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Geographic mapping software was built around the model, using digitized terrain data and a choice of point-to-point pathloss models. When the FCC authorized increased digital sideband power and use of asymmetrical sideband transmission, these parameters were added to the model and the mapping system. Fig. 6 shows the model applied to WBUR(FM), Ch. 215B, Boston, Mass., which operates HD Radio at –14 dBc with symmetrical HD Radio sidebands. The orange-colored zone is the potential reception area for in-car reception, based on the interference-free signal strength requirements discussed above.

The green-colored zone is the coverage that remains after the model accounted for first- and second-adjacent channel stations. The analog F(50,50) 60 dBu contour is shown for reference. Note that some areas within the analog FM service contour are predicted without reliable HD Radio service, and some areas beyond the analog contour have digital service. Operation with lower or higher IBOC power, if possible, would change the amount of HD Radio service.

Fig. 7: Map showing signals from the stations that entered into WBUR’s IBOC coverage.
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Only the field strength of the analog FM facility is considered by the model. The presence of HD Radio sidebands on the interfering station has a minor effect on the results because the sidebands are designed to interleave, that is, not overlap between first-adjacent stations. The software model found a total of 52 first- and second-adjacent channel FM stations. The map in Fig. 7 shows the signals from most of the stations involved with WBUR’s digital reception. Some are small facilities or quite far away, but the model checks them out of an abundance of caution, as fields as low as 15 dBu can affect interference, depending on the strength of stations on the reciprocal first-adjacent channel. Evaluation of the analog reception at points of digital failure often provided no clear culprit, because some of the stations that formed the digital interference pair were less obvious. Of course, the stronger first-adjacent channel stations are the most critical to the interference mix.

The impact of interference on WBUR’s HD Radio reception is typical of many stations in the U.S. The amount and location of erosion in digital reception is strictly the chance of neighboring stations that are allowed under the present analog-to-analog FM allocation rules. In most cases, first-adjacent stations operate beyond the minimum separation determined by distance or contour ratios. It is easy to imagine that a new station, or a change in facilities of a neighbor, could have a noticeable impact on existing HD Radio reception. Unfortunately, the impact is greatest on in-car reception because of its greater range than indoor reception, and this represents the largest application of HD Radio. Digital reception has the option to “blend” to analog, which may be an acceptable fallback, but multicast reception and services depending on data may be interrupted.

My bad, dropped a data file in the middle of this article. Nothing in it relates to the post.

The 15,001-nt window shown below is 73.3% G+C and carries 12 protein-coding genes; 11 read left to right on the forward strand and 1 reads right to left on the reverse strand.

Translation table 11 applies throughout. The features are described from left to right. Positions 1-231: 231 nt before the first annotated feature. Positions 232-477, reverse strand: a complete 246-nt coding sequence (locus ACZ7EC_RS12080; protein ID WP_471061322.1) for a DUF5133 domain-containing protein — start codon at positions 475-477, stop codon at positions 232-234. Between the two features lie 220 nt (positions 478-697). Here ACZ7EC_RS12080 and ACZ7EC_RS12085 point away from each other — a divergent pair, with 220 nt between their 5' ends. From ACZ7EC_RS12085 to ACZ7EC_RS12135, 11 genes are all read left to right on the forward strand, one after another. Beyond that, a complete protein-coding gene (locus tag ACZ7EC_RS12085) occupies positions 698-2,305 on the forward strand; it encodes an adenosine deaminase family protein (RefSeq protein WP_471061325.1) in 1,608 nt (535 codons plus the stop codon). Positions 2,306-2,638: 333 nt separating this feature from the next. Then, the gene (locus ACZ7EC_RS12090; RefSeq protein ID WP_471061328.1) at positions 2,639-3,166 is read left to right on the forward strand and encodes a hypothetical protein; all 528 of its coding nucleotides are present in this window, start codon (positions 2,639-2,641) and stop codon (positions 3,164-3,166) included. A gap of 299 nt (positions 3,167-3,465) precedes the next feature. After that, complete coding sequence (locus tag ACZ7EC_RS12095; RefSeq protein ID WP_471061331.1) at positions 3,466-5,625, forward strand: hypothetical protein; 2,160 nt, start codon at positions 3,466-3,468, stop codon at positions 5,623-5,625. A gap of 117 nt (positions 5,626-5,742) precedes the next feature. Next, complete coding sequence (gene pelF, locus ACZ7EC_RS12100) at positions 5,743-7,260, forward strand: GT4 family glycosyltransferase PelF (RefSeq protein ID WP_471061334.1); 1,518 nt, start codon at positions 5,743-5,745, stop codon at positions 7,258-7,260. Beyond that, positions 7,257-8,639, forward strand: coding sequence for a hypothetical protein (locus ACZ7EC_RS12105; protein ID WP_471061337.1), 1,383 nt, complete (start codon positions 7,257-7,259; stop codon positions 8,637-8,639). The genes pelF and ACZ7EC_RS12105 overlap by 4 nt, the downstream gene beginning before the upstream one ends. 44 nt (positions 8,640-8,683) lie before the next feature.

Options to resolve the interference could be, for example, that first-adjacent FM stations near a given HD Radio station might be restricted in field strength along the protected contour of the existing hybrid HD Radio station. For this approach the digital injection level of the hybrid station would be used to compute a protected digital field strength contour, exactly as the protected 60 dBu or 54 dBu contour of the analog FM is used in analog allocations. Fortunately, this is easily done, once the commission establishes a protected digital field strength contour. Stations that may affect an existing HD Radio coverage might resolve the restriction the same way as in analog protection, by using a directional antenna to control the radiation toward the HD Radio station. However, the commission is looking more to settlements between licensees, instead of regulations, so the impact might be resolved financially between the licensees of the proposed and the affected stations.

Fortunately, the tools to predict this effect are at hand, which brings us to the question: Is HD Radio service important enough to protect, and if so, how and when? It may require more time for answers, but it may be time to begin observing HD coverage in terms of signal and interference.

Comment on this or any story. Email rwee@nbmedia.com.

John Kean is former senior technologist for NPR Labs. He joined NPR in 1980, working on technology projects and FCC regulatory activities. In 1986 he joined Jules Cohen & Associates as a consultant, followed by 15 years with Moffet, Larson & Johnson. He returned to NPR in 2004 to help establish NPR Labs. He is a past president of the IEEE Broadcast Symposium and Washington DC Section of the AES; contributing author to the NAB Engineering Handbook, editions 7, 8 and 9; and a recipient of the APRE Engineering Achievement Award. He is now establishing a private consulting engineering practice for broadcast and audio clients.


[1] U.S. Patent No. 8,374,556 B2; METHOD FOR DETERMINING AUDIO BROADCAST TRANSMISSION SIGNAL COVERAGE; issued Feb. 12, 2013; inventor: John C. Kean.